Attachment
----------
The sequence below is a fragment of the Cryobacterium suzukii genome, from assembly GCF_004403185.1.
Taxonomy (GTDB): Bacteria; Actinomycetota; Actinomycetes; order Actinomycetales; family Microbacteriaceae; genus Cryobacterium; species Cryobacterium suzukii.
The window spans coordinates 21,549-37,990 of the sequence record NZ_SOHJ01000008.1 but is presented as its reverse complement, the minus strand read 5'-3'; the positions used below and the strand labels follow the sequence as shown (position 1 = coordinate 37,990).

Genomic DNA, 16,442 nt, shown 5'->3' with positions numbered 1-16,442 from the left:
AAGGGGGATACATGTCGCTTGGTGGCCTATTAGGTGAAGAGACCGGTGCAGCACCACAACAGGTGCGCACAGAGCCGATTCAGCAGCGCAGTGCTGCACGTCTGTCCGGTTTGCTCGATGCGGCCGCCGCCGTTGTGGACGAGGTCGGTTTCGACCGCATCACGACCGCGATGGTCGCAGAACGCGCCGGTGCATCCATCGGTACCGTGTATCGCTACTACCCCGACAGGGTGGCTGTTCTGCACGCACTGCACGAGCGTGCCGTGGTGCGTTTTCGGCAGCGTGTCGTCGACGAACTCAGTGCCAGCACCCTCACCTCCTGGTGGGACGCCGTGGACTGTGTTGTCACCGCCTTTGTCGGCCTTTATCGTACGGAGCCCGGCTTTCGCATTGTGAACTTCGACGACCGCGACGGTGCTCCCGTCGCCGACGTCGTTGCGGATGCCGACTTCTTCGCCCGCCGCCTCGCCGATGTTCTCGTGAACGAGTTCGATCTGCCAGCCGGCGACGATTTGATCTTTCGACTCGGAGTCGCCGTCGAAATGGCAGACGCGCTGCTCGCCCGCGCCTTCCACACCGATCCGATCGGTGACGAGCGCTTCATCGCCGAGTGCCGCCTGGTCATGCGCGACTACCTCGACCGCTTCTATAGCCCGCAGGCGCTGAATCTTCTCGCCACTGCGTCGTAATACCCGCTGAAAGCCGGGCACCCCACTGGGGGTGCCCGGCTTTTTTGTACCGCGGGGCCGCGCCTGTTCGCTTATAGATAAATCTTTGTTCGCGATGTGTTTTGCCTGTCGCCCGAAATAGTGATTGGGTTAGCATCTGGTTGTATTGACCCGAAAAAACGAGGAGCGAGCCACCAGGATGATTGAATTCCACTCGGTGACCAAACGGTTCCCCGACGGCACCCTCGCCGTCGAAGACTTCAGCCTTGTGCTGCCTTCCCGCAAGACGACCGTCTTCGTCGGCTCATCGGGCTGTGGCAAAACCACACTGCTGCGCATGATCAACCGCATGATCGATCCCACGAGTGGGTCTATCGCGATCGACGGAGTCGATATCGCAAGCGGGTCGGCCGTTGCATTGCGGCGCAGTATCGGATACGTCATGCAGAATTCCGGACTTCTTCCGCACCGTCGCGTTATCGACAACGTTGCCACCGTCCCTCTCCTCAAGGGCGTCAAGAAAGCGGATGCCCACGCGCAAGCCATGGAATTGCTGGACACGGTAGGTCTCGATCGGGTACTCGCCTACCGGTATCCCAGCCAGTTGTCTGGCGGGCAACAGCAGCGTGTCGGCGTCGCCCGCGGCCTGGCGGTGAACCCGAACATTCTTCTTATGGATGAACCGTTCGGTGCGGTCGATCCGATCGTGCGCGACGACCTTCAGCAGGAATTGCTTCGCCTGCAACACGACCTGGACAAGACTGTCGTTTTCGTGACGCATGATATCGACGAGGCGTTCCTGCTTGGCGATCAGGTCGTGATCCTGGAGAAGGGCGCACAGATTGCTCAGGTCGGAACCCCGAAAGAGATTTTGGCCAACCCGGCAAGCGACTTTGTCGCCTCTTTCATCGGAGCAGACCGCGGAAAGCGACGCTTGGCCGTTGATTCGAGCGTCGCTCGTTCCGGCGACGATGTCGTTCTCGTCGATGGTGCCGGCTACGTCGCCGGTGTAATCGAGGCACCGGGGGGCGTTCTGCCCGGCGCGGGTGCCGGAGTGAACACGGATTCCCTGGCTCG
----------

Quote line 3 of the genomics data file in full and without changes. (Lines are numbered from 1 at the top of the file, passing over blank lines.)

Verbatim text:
The window spans coordinates 21,549-37,990 of the sequence record NZ_SOHJ01000008.1 but is presented as its reverse complement, the minus strand read 5'-3'; the positions used below and the strand labels follow the sequence as shown (position 1 = coordinate 37,990).